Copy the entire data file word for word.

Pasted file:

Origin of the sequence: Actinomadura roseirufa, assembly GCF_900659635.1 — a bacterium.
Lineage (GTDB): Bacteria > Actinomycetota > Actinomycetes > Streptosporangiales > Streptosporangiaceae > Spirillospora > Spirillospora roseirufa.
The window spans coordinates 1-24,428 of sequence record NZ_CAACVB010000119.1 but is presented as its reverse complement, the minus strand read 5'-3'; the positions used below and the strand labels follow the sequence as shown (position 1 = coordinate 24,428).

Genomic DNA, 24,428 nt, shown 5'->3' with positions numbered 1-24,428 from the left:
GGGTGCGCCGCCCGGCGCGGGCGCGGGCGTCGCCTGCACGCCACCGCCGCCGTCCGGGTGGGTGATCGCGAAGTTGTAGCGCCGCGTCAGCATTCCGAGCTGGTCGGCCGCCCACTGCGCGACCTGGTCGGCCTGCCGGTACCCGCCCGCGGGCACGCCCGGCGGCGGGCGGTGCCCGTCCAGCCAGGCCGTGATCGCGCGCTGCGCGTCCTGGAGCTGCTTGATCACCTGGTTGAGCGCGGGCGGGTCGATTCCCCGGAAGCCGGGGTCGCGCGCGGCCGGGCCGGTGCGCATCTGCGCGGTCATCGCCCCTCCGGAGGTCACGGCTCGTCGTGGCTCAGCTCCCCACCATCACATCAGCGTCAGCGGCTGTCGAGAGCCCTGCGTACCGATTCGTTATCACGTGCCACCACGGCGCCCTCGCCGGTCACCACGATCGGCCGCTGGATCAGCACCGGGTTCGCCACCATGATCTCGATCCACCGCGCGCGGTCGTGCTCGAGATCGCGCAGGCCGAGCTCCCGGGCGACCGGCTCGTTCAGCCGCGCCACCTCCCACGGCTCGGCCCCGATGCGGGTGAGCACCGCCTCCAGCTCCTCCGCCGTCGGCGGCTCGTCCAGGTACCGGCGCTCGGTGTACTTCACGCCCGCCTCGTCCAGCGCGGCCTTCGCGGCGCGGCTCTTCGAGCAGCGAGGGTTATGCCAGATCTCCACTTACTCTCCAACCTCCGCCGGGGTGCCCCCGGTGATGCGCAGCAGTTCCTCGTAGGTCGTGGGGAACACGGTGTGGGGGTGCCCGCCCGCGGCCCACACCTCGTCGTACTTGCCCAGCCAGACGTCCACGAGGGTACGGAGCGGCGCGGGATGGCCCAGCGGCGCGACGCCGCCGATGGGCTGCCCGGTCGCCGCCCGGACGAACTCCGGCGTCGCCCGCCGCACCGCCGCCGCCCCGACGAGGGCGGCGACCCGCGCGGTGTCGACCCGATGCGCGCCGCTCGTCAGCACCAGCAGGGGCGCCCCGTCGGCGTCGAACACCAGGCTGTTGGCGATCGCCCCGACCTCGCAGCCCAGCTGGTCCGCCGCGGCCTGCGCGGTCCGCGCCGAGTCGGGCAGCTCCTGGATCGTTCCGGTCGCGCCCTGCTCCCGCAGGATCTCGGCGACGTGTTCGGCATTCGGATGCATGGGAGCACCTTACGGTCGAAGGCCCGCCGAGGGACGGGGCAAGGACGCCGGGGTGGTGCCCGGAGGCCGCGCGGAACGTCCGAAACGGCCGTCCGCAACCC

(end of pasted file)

Origin of the sequence: Actinomadura roseirufa, assembly GCF_900659635.1 — a bacterium.
Lineage (GTDB): Bacteria > Actinomycetota > Actinomycetes > Streptosporangiales > Streptosporangiaceae > Spirillospora > Spirillospora roseirufa.
The window spans coordinates 1-24,428 of sequence record NZ_CAACVB010000119.1 but is presented as its reverse complement, the minus strand read 5'-3'; the positions used below and the strand labels follow the sequence as shown (position 1 = coordinate 24,428).

Genomic DNA, 24,428 nt, shown 5'->3' with positions numbered 1-24,428 from the left:
GGGTGCGCCGCCCGGCGCGGGCGCGGGCGTCGCCTGCACGCCACCGCCGCCGTCCGGGTGGGTGATCGCGAAGTTGTAGCGCCGCGTCAGCATTCCGAGCTGGTCGGCCGCCCACTGCGCGACCTGGTCGGCCTGCCGGTACCCGCCCGCGGGCACGCCCGGCGGCGGGCGGTGCCCGTCCAGCCAGGCCGTGATCGCGCGCTGCGCGTCCTGGAGCTGCTTGATCACCTGGTTGAGCGCGGGCGGGTCGATTCCCCGGAAGCCGGGGTCGCGCGCGGCCGGGCCGGTGCGCATCTGCGCGGTCATCGCCCCTCCGGAGGTCACGGCTCGTCGTGGCTCAGCTCCCCACCATCACATCAGCGTCAGCGGCTGTCGAGAGCCCTGCGTACCGATTCGTTATCACGTGCCACCACGGCGCCCTCGCCGGTCACCACGATCGGCCGCTGGATCAGCACCGGGTTCGCCACCATGATCTCGATCCACCGCGCGCGGTCGTGCTCGAGATCGCGCAGGCCGAGCTCCCGGGCGACCGGCTCGTTCAGCCGCGCCACCTCCCACGGCTCGGCCCCGATGCGGGTGAGCACCGCCTCCAGCTCCTCCGCCGTCGGCGGCTCGTCCAGGTACCGGCGCTCGGTGTACTTCACGCCCGCCTCGTCCAGCGCGGCCTTCGCGGCGCGGCTCTTCGAGCAGCGAGGGTTATGCCAGATCTCCACTTACTCTCCAACCTCCGCCGGGGTGCCCCCGGTGATGCGCAGCAGTTCCTCGTAGGTCGTGGGGAACACGGTGTGGGGGTGCCCGCCCGCGGCCCACACCTCGTCGTACTTGCCCAGCCAGACGTCCACGAGGGTACGGAGCGGCGCGGGATGGCCCAGCGGCGCGACGCCGCCGATGGGCTGCCCGGTCGCCGCCCGGACGAACTCCGGCGTCGCCCGCCGCACCGCCGCCGCCCCGACGAGGGCGGCGACCCGCGCGGTGTCGACCCGATGCGCGCCGCTCGTCAGCACCAGCAGGGGCGCCCCGTCGGCGTCGAACACCAGGCTGTTGGCGATCGCCCCGACCTCGCAGCCCAGCTGGTCCGCCGCGGCCTGCGCGGTCCGCGCCGAGTCGGGCAGCTCCTGGATCGTTCCGGTCGCGCCCTGCTCCCGCAGGATCTCGGCGACGTGTTCGGCATTCGGATGCATGGGAGCACCTTACGGTCGAAGGCCCGCCGAGGGACGGGGCAAGGACGCCGGGGTGGTGCCCGGAGGCCGCGCGGAACGTCCGAAACGGCCGTCCGCAACCC